Statistically speaking, entrepreneurial ventures have a high risk of failure. However, a working paper by Gustavo Manso, an associate professor with the Haas Finance Group at the University of California, Berkeley, suggests that even if entrepreneurs fail, their long-term risk might not be as much as once previously thought.
Manso analyzed the National Longitudinal Survey of Youth-1979, which includes data that tracks the careers of 12,686 men and women over 30 years, whose ages ranged from 14 to 22 when the survey began in 1979. Manso placed each participant in one of two groups: those who were self-employed at some point in their careers and those who were never self-employed. Manso found that 52 percent of the entrepreneurial endeavors undertaken by the first group lasted less than two years. However, most of those entrepreneurs were able to “fail quickly and … limit their losses by moving back to the salaried workforce,” Manso writes. By doing so, they limited any decrease in their lifetime earnings. Those who remained entrepreneurs, even after failures, earned 10 percent more over their lifetimes than those who never started businesses.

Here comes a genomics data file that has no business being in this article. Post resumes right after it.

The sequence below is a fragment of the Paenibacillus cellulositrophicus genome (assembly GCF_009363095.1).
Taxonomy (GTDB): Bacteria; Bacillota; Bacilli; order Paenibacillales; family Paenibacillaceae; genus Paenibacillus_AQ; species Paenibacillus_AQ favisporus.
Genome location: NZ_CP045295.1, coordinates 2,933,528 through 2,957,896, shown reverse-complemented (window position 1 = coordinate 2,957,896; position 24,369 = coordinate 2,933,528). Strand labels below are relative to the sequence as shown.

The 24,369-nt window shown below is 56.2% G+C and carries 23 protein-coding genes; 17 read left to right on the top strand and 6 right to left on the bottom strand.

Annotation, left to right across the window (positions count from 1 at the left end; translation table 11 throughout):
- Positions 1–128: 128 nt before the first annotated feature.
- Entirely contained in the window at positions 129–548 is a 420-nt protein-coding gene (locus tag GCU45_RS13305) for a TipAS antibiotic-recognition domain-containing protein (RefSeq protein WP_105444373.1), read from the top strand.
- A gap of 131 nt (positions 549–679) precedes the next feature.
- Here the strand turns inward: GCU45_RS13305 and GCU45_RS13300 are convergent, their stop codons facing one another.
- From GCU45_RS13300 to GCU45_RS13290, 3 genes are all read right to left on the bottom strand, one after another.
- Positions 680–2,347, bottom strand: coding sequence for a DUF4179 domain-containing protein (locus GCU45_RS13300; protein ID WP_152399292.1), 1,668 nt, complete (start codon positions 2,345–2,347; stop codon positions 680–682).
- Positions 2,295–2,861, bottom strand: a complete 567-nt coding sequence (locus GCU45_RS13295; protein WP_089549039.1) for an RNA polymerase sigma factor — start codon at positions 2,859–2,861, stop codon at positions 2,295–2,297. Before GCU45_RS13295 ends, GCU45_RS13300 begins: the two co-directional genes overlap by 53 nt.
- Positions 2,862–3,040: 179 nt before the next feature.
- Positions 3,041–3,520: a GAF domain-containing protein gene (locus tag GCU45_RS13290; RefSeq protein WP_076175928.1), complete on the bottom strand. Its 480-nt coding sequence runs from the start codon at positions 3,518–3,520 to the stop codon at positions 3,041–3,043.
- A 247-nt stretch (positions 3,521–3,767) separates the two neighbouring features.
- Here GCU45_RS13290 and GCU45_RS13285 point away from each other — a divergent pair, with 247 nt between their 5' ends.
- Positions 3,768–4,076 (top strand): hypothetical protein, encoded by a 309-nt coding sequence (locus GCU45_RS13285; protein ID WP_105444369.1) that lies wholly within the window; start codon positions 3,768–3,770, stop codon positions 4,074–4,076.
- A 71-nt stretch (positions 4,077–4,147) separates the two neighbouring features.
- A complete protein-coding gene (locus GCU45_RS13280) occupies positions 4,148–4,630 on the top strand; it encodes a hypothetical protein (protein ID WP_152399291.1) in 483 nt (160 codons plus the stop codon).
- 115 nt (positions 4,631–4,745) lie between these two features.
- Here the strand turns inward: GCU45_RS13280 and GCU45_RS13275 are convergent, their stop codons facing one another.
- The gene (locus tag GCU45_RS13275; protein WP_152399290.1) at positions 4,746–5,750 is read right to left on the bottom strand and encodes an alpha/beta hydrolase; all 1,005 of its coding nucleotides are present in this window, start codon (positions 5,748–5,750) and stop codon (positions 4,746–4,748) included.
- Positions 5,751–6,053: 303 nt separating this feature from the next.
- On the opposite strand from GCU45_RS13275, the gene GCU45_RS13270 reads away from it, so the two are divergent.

"Would-be entrepreneurs may think they have a huge chance of failure and will be sacrificing earnings, but it's not true," says Manso.
Manso's working paper, "Experimentation and the Returns to Entrepreneurship," is available at faculty.haas.berkeley.edu/manso/ee.pdf.